Monday, March 14, 2011
For eighty thousand USD, this preliminary space plan of a kitchen remodel, copied onto 8 1/2" x 11 copy paper,-- premier, but not acid free--brought smiles allweekend long.
This is why I hold out for my day job. It pays better than selling my art. And I still get to paint what I want when I want--not what the crowd demands.
Artistic freedom has always been something I've held on to dearly. The thought of possibly losing it by going into the business of art always held me back. As much as I would have loved, would still love, to have been a famous artist, an artist recorded in the art history books for young artists to admire and emulate, I never wanted to play the Famous Artist Game of over-the-top PR--like having yourself shot standing outside Studio 54 (Warhol)--or signing reams of print paper, before the images were even printed on them and with no plans to destroying the plate after so many were made, (Dali). I wanted to keep my art separate from the rat-race business of fine-art-for-fame-and-bucks.
I never wanted to teach art in a classroom either--or sit in a booth at art fairs with my bin of drawings all nicely matted and a few larger pieces framed and hung about the tent waiting for hours for people to stop by and notice. I didn't want to have to schlep the stuff for miles to sell or not sell depending on the weather. I've always wanted to keep my art to myself and separate from how I made a living.
I wanted a job that was art related but paid. Spacial design and construction did just that. I am a designer who works to support her artistic habit. My dad would have approved whole heartedly. He always worried I would run off and "live in a garret" and starve for my art. When he said it, I had to look "garret" up in the dictionary. When I saw synonym "attic," I thought, "No way, not me." I liked the thread count in my mom's sheets too much.
This last year plus, when the housing market went to hell with the banks and any businesses connected to it did also, I was nearly jobless as a designer. And I did consider art as a possible livelihood. I started the blog, investigated PayPal and got a shop on Etsy's thinking that maybe I could make some money this way? But I never hung anything in my shop. I couldn't commit. I'm a Capricorn; I'm stubborn. I like designing residential spaces. I'm good at it. I wanted my profession back. I've been a little pouty about it over the last year and a little. My pout went out the door this weekend when the check came in.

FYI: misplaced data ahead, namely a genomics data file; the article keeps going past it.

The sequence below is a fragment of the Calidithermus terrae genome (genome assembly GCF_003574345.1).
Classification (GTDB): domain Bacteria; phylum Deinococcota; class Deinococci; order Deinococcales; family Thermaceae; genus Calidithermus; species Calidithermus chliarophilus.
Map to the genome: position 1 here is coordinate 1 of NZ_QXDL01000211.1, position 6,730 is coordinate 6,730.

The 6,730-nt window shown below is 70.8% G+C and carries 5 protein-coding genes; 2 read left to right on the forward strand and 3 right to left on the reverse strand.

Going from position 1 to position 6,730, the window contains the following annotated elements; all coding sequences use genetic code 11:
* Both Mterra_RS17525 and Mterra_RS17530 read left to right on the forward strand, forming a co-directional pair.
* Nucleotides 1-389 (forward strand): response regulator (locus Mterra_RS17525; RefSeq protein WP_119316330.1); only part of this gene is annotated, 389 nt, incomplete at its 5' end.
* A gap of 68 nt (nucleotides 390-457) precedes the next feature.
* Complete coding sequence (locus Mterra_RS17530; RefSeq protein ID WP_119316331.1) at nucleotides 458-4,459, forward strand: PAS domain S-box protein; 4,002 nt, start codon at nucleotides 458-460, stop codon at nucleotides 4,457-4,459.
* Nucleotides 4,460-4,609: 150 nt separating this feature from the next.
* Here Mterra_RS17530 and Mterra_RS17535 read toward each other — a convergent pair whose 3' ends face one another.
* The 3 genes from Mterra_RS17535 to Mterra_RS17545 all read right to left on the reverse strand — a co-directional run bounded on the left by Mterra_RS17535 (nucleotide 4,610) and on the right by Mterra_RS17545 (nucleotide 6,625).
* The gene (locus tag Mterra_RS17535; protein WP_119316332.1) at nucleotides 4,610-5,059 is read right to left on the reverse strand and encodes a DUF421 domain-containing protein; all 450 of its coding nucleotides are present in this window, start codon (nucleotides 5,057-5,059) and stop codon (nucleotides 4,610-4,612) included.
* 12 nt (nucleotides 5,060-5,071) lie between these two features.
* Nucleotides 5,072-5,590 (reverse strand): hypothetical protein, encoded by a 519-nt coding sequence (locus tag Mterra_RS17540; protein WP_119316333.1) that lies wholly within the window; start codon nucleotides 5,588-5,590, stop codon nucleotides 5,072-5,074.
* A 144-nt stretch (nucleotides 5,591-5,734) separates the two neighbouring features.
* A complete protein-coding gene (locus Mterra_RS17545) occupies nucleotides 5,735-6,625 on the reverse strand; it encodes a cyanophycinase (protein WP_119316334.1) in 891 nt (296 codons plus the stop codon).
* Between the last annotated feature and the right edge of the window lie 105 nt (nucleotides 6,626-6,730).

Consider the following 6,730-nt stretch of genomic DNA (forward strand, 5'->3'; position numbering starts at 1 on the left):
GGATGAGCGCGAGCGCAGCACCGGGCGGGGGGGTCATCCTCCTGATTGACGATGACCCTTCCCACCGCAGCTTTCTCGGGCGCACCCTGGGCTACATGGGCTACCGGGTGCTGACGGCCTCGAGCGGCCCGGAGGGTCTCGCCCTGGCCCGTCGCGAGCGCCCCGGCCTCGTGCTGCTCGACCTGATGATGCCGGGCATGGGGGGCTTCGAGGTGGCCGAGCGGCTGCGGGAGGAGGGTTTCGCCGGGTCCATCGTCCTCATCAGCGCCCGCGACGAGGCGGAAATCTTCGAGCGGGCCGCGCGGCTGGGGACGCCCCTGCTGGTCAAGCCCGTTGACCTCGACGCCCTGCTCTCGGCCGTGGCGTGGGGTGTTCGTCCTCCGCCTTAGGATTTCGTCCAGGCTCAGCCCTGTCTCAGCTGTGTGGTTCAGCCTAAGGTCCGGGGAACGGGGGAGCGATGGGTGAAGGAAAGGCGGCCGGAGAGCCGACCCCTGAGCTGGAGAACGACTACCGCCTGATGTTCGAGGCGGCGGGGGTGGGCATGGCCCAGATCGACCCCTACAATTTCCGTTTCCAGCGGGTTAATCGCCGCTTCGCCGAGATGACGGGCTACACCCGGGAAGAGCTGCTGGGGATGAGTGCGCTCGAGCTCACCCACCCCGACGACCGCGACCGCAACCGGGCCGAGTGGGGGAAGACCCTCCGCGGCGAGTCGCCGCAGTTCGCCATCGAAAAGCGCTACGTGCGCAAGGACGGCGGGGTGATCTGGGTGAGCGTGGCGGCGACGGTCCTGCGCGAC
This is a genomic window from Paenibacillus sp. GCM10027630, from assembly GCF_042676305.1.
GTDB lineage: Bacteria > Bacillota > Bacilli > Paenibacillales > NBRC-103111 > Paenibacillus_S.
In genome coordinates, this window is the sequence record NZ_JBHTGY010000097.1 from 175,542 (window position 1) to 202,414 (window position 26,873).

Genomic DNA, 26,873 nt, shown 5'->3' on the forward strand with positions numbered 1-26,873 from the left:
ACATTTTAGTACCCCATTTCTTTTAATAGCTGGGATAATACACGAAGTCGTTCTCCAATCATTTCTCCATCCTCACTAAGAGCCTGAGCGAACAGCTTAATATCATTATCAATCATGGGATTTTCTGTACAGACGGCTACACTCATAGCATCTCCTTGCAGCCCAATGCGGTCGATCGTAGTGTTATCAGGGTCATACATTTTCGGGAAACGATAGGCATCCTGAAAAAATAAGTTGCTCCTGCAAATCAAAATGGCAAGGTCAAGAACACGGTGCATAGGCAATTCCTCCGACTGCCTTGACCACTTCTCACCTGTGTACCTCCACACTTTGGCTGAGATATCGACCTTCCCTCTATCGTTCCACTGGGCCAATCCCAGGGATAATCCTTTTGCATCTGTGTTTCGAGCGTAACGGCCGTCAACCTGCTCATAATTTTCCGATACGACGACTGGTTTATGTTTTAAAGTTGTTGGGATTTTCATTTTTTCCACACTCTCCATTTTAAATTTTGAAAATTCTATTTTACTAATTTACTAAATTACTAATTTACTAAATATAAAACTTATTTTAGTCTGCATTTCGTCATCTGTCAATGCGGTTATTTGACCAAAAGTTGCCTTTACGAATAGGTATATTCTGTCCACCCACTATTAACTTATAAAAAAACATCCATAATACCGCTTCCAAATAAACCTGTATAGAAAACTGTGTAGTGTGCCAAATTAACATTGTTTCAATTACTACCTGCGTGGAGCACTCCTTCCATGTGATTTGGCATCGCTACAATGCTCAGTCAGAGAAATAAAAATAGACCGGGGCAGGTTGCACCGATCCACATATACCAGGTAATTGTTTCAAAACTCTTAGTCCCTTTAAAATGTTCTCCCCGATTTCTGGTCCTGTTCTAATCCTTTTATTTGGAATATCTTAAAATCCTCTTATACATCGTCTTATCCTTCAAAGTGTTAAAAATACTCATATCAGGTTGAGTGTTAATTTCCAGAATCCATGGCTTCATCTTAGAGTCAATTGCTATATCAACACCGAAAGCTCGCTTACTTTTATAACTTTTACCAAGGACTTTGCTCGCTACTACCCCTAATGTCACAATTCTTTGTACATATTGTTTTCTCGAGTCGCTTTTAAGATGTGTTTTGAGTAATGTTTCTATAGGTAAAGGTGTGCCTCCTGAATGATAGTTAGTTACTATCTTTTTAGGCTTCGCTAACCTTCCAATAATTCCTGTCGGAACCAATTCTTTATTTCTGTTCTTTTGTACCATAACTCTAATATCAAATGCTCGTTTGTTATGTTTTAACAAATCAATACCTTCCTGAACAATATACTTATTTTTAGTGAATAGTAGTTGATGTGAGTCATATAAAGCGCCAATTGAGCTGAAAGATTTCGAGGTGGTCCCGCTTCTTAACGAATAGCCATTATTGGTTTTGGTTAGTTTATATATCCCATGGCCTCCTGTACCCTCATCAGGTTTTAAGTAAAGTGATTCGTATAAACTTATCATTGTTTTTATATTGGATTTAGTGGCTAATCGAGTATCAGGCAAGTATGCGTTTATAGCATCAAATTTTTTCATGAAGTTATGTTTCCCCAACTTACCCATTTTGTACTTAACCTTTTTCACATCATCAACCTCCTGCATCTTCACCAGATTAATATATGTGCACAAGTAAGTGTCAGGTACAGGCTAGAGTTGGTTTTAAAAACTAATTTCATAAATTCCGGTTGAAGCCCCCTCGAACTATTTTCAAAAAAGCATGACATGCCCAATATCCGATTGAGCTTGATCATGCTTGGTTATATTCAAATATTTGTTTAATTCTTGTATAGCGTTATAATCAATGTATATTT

Now, one very nice sale does not mean I'm back in full time business as a designer--nor that the economy is booming again. All it means is that there is a stirring out there, a coming to life that I find very hopeful--hopeful enough where I got a bottle of champagne out of the fridge yesterday morning and a couple of flutes. I poured and Honey and I toasted the past week that had this sale PLUS THREE OTHERS! (Honey does his share). This surge could be brief, but it really has lifted my spirits. I feel energized. And I'm in love all over again with my T square, right angle, compass and protractor. My joy will show in the studio as well. Winter Woods may not be as bleak now that I'm feeling upbeat. How good or bad that painting turns out doesn't matter the artist isn't dependent on it. A stress has been lifted.
Having a profession aside from art, enriches the art experience. The freedom from business concerns, the diversity of two occupations is stimulating. With a head not weighted down by worries over paying bills from the sale of the product, the artist is free to paint with no strings, no sweat, no cares if anybody likes the output or not. With a care-less attitude, her price is the price. Take it, or leave it. That's a luxury I do not have in the design business.
Willem de Kooning's day job was house painter. Sometimes I wonder if he would have lived up to my expectations on a design/build job? Would he have showed up on time? Would be have brought along enough drop cloths? Would he not smoke on the client's driveway and put his butts out in her bushes? Would he show the client the proper respect? I like to think he would. He was my hero. I wonder if he would understand my attitude? Do you? Is an artist an artist if they keep their art separate from their livelihood?